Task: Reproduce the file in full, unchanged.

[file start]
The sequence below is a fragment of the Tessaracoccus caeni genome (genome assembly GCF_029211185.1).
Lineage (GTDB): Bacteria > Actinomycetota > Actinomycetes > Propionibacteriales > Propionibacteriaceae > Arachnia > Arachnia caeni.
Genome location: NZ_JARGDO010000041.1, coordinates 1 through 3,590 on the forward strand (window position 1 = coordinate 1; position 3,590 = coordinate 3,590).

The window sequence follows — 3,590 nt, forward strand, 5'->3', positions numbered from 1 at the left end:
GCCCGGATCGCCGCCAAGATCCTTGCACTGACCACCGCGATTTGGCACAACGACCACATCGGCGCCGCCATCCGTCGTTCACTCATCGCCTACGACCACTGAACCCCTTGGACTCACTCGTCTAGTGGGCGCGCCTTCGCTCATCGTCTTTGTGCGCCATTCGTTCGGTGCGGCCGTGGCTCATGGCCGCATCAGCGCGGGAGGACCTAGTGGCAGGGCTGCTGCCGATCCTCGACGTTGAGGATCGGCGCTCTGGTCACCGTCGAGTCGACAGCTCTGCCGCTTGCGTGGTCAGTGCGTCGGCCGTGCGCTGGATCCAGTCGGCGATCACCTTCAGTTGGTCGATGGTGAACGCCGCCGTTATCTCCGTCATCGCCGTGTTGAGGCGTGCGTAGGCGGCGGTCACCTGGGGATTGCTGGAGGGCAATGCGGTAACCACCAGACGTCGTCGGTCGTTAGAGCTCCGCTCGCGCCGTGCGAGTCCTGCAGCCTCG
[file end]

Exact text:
The sequence below is a fragment of the Tessaracoccus caeni genome (genome assembly GCF_029211185.1).
Lineage (GTDB): Bacteria > Actinomycetota > Actinomycetes > Propionibacteriales > Propionibacteriaceae > Arachnia > Arachnia caeni.
Genome location: NZ_JARGDO010000041.1, coordinates 1 through 3,590 on the forward strand (window position 1 = coordinate 1; position 3,590 = coordinate 3,590).

The window sequence follows — 3,590 nt, forward strand, 5'->3', positions numbered from 1 at the left end:
GCCCGGATCGCCGCCAAGATCCTTGCACTGACCACCGCGATTTGGCACAACGACCACATCGGCGCCGCCATCCGTCGTTCACTCATCGCCTACGACCACTGAACCCCTTGGACTCACTCGTCTAGTGGGCGCGCCTTCGCTCATCGTCTTTGTGCGCCATTCGTTCGGTGCGGCCGTGGCTCATGGCCGCATCAGCGCGGGAGGACCTAGTGGCAGGGCTGCTGCCGATCCTCGACGTTGAGGATCGGCGCTCTGGTCACCGTCGAGTCGACAGCTCTGCCGCTTGCGTGGTCAGTGCGTCGGCCGTGCGCTGGATCCAGTCGGCGATCACCTTCAGTTGGTCGATGGTGAACGCCGCCGTTATCTCCGTCATCGCCGTGTTGAGGCGTGCGTAGGCGGCGGTCACCTGGGGATTGCTGGAGGGCAATGCGGTAACCACCAGACGTCGTCGGTCGTTAGAGCTCCGCTCGCGCCGTGCGAGTCCTGCAGCCTCG